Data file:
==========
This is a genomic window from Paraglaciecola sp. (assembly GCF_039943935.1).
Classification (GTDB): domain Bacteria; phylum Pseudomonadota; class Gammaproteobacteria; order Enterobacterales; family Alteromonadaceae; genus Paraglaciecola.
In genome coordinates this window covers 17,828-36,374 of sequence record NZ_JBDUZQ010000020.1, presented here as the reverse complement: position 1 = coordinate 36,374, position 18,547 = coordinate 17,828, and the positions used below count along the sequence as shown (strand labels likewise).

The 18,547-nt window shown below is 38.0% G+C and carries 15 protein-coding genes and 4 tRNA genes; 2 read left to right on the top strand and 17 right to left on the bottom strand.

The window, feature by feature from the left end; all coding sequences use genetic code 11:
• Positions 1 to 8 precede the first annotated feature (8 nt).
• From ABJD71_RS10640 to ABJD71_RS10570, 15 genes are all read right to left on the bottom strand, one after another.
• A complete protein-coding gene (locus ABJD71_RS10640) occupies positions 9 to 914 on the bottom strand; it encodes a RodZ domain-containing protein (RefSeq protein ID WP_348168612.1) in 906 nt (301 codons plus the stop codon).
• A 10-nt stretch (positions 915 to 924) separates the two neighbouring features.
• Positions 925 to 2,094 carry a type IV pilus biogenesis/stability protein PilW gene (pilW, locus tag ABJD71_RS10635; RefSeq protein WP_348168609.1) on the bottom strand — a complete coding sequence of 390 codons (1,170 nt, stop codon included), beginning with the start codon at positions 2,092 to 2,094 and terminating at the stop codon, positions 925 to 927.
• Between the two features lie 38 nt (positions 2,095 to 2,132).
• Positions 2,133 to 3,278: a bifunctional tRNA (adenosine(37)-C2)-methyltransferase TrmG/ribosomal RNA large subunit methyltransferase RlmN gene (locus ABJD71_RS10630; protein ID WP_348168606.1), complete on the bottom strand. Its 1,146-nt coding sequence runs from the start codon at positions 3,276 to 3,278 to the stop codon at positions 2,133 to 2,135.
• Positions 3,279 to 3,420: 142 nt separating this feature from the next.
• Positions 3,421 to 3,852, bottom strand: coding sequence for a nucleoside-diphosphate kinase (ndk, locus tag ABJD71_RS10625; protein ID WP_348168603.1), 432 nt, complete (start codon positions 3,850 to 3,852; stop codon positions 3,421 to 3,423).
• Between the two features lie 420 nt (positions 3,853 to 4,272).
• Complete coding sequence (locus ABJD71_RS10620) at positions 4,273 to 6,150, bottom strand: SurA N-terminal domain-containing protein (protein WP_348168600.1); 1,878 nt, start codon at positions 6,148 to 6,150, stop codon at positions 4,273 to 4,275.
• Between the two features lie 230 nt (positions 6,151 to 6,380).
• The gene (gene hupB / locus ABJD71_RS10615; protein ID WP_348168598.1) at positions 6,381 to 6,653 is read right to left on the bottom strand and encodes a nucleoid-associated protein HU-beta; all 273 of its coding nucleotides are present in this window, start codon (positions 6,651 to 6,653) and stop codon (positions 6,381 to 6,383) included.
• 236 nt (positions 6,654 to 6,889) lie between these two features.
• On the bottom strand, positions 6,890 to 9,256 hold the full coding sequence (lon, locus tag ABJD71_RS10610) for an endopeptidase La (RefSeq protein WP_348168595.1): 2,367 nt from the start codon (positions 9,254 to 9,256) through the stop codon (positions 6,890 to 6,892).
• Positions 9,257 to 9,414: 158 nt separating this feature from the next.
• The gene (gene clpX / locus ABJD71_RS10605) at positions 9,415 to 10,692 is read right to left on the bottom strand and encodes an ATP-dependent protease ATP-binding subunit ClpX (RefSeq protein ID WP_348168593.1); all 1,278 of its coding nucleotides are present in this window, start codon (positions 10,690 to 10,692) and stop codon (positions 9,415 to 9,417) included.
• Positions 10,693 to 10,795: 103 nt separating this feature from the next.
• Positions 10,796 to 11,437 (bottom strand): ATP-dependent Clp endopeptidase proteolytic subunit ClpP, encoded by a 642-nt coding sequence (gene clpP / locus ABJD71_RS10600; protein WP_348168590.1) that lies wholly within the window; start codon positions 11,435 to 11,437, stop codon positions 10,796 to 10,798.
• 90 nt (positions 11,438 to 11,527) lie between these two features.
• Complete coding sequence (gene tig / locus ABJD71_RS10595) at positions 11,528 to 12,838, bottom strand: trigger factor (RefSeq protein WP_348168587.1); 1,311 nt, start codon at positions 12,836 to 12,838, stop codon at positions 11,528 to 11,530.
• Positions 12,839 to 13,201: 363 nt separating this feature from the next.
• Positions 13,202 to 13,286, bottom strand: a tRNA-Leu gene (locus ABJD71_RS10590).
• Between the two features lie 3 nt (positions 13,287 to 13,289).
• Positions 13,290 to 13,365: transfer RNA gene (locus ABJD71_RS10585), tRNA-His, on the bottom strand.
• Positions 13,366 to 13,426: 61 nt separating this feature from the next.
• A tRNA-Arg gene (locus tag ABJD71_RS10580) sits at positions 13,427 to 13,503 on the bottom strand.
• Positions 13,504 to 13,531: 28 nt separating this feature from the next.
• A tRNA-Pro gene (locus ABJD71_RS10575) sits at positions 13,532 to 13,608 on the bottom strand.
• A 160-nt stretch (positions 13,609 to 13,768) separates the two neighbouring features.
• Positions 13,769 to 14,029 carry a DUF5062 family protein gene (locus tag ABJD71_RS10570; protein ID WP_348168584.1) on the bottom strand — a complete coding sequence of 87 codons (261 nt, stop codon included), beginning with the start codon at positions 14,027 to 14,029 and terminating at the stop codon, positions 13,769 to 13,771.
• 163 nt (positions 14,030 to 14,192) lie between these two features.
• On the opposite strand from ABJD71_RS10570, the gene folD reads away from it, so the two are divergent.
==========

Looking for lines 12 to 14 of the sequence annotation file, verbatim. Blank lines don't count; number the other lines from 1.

• Positions 2,133 to 3,278: a bifunctional tRNA (adenosine(37)-C2)-methyltransferase TrmG/ribosomal RNA large subunit methyltransferase RlmN gene (locus ABJD71_RS10630; protein ID WP_348168606.1), complete on the bottom strand. Its 1,146-nt coding sequence runs from the start codon at positions 3,276 to 3,278 to the stop codon at positions 2,133 to 2,135.
• Positions 3,279 to 3,420: 142 nt separating this feature from the next.
• Positions 3,421 to 3,852, bottom strand: coding sequence for a nucleoside-diphosphate kinase (ndk, locus tag ABJD71_RS10625; protein ID WP_348168603.1), 432 nt, complete (start codon positions 3,850 to 3,852; stop codon positions 3,421 to 3,423).